Proponents of the Ratepayer Protection Act say the regulations would result in increased energy costs for small business owners and taxpayers.

Opponents of the bill say there is no evidence that cleanup would necessitate future rate increases, and even if there were, those increases are negligible compared to the effects the air pollution does to the environment.

According to OpenSecrets.org, a nonpartisan research group that tracks money in politics, Stefanik received $38,550 in contributions from individuals and political action committees associated with the oil and gas industry.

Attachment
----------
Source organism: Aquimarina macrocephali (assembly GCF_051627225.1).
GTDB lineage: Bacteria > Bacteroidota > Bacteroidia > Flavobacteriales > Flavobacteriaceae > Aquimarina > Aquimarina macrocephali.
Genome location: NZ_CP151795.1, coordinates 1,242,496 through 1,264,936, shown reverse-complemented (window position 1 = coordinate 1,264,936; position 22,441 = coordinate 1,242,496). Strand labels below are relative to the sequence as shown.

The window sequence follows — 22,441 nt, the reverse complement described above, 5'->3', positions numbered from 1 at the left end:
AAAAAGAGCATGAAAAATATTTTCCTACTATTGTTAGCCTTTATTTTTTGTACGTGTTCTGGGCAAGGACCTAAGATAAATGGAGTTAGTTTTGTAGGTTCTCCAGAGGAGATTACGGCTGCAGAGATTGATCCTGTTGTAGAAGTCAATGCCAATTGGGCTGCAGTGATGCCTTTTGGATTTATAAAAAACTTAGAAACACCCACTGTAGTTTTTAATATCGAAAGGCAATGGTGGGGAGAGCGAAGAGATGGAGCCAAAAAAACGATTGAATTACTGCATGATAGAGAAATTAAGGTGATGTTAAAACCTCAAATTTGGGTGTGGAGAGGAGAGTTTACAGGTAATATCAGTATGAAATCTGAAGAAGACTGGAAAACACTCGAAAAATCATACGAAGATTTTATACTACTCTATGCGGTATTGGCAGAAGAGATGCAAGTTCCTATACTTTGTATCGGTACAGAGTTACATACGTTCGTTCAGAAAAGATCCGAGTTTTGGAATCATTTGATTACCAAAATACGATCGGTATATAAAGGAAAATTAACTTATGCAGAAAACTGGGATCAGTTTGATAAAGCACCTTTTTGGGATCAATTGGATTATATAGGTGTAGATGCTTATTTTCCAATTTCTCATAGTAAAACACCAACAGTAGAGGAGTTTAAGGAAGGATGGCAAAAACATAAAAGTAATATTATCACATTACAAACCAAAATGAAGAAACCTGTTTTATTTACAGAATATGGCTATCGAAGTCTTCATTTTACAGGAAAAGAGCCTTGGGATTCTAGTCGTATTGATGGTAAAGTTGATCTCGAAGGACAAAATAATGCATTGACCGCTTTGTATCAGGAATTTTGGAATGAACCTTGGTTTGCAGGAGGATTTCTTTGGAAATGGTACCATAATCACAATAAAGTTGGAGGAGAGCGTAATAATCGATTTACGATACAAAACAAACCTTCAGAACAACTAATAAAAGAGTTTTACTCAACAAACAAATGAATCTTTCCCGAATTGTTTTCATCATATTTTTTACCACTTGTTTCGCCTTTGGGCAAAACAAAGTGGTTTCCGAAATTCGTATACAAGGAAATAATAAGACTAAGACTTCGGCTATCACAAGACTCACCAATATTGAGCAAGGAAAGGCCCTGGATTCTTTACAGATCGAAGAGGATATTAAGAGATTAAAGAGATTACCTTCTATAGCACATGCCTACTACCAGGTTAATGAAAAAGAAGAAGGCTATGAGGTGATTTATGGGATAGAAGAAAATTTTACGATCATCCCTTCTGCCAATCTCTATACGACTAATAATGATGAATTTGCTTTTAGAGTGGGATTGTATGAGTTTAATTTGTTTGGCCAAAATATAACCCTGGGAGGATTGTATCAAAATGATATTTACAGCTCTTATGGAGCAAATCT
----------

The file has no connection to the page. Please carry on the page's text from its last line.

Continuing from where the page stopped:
In an email to the Enterprise, Stefanik spokesperson Tom Flanagin wrote that Stefanik's vote reflects her dedication to protecting the constituents of her district.

"This piece of legislation stands to protect hard working North Country families from additional costs to comply with a potentially burdensome regulation handed down from the EPA until it has been subjected to a thorough judicial review," Flanagin wrote. "Under the proposed EPA rule, states, consumers, and stakeholders will face new costs, regulatory burdens, and uncertainty."

Flanagin noted that 32 states have made legal objections to the rule, and this legislation delays the deadline to comply until judicial review is finalized.